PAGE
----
Our Area

Andersonstown is situated at the bottom of the Black Mountain and Divis Mountain and contains a mixture of public and private housing.

The area expanded during the 1950s and 1960s as a significant number of families were re-housed during the redevelopment of the Lower Falls area.  More families moved into the area with the start of the troubles.  Many of these families had to leave their homes in other parts of the city due to intimidation and civil conflict.  Andersonstown was viewed as comparatively safe, as it was a predominantly nationalist area and not on any interface.

The area has five nursery schools, four primary schools and four post-primary schools.

Andersonstown is a Neighbourhood Renewal Area and is a designated area of deprivation.  The estimated current population for Andersonstown is 8819.

Andersonstown Neighbourhood Renewal Area

53.8%             aged 16-59 year old

20.9%             over 60

46.9%             male

53.1%             female

97.9%             Catholic

1.6%               Protestant/other Christian

37.6%             of persons aged 16 and over were single

11.4%             lone parent households

16.7%             lone pensioner households

Source: Northern Ireland Neighbourhood Information Service (NINIS)

Early History of the Estate

The period from 1969 to 1994 saw the area experience severe disruption and civil disturbance.  The presence of a large military base within the area created an atmosphere of militarization and fear.  The area suffered greatly in terms of developing infrastructure, community facilities and services.  High levels of long-term unemployment and ill health blighted the area.  Lack of investment ensured that these problems were deeply embedded and generational. The impact of the conflict was such that there was no investment in any social, community or economic infrastructure. The British Army had a base within the estate at Silver City and this resulted in increased tension within the area often resulting in violence and civil unrest. The hunger strikes had a big impact on the estate with two local men Ciaran Doherty and Joe McDonnell dying.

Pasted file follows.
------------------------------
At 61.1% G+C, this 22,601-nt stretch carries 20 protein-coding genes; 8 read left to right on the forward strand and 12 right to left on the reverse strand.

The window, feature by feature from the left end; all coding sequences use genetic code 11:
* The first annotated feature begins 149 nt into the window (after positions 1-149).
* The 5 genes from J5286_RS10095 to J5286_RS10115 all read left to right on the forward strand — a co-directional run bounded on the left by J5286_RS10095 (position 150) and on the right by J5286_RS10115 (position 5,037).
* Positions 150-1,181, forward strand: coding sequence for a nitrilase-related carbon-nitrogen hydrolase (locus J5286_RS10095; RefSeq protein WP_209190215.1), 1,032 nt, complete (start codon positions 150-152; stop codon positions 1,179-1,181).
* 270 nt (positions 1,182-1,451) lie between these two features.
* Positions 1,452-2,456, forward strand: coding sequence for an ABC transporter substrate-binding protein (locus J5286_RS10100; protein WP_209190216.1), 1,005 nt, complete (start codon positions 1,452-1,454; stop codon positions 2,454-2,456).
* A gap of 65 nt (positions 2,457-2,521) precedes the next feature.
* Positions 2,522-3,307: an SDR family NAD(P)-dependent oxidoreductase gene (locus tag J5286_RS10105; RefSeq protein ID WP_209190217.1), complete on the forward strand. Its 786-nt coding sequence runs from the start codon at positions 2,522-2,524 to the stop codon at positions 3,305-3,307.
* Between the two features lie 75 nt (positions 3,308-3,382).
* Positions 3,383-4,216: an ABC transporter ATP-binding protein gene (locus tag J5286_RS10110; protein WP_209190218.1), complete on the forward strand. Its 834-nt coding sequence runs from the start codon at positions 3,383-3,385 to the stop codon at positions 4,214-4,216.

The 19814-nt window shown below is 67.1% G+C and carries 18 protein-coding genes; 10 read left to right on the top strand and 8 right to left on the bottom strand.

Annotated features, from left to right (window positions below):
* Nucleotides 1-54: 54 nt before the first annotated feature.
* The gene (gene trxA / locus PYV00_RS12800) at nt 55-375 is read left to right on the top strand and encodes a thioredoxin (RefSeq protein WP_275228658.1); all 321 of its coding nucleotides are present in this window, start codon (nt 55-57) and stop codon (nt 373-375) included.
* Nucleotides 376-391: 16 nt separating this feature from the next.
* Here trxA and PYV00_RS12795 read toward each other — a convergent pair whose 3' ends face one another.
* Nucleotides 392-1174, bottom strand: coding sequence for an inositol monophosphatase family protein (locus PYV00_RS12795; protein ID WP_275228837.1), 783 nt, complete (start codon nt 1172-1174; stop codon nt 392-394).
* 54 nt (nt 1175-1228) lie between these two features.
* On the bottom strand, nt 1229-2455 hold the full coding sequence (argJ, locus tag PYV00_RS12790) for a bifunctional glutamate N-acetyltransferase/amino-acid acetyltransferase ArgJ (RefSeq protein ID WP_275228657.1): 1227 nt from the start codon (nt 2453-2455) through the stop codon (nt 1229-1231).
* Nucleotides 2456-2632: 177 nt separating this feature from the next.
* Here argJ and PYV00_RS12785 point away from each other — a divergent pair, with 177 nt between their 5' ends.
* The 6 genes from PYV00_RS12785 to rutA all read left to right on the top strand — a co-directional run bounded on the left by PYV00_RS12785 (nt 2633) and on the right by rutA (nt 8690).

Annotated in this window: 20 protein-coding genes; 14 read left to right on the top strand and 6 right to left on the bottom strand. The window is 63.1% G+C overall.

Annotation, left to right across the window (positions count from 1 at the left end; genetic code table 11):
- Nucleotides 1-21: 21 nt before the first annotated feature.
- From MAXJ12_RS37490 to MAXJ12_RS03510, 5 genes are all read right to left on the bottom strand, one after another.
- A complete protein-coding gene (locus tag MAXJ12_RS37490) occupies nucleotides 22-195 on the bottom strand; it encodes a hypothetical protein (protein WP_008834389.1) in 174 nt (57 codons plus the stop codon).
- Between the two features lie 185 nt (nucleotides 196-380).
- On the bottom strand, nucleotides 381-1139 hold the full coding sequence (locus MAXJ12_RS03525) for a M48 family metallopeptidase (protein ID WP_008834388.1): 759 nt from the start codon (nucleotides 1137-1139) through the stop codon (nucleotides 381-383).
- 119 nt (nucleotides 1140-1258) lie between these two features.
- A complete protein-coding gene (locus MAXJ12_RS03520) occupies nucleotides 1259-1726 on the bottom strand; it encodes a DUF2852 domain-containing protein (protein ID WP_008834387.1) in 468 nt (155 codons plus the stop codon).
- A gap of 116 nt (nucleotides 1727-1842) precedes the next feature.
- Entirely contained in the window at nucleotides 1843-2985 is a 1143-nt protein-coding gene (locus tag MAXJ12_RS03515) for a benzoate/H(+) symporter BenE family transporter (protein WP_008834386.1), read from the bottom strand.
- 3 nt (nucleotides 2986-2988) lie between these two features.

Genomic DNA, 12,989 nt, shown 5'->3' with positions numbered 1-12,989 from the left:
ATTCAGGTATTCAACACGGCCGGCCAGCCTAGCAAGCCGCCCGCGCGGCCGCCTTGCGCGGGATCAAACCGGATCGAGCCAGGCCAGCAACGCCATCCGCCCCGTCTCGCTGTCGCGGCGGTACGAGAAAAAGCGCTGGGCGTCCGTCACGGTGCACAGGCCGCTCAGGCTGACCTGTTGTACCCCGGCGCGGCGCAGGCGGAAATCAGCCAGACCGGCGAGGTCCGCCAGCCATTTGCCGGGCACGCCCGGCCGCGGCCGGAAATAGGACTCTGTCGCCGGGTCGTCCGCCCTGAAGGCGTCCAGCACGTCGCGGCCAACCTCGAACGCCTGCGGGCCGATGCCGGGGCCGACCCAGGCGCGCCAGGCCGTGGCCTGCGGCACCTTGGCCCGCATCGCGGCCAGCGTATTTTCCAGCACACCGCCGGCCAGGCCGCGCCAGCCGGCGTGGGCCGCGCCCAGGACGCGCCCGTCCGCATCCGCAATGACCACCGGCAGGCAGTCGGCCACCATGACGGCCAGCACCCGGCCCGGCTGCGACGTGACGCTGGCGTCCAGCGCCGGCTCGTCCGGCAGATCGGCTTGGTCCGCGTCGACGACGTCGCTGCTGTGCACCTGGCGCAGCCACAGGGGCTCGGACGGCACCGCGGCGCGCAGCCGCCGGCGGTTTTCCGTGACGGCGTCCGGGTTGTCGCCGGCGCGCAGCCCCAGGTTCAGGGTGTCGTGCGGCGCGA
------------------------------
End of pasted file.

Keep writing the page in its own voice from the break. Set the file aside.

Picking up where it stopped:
Despite a range of social and political problems a strong sense of community solidarity always existed within the area.  People had a history and tradition of coming together to campaign for change and for improvements.

In the Upper Andersonstown area a number of small community groups existed, usually focusing on thematic issues of concern to the community:

Housing was an important campaigning issue, which united the community in a common purpose.  The West Belfast Festival was an important event which mobilised the local community spirit and encouraged people to get involved in community events.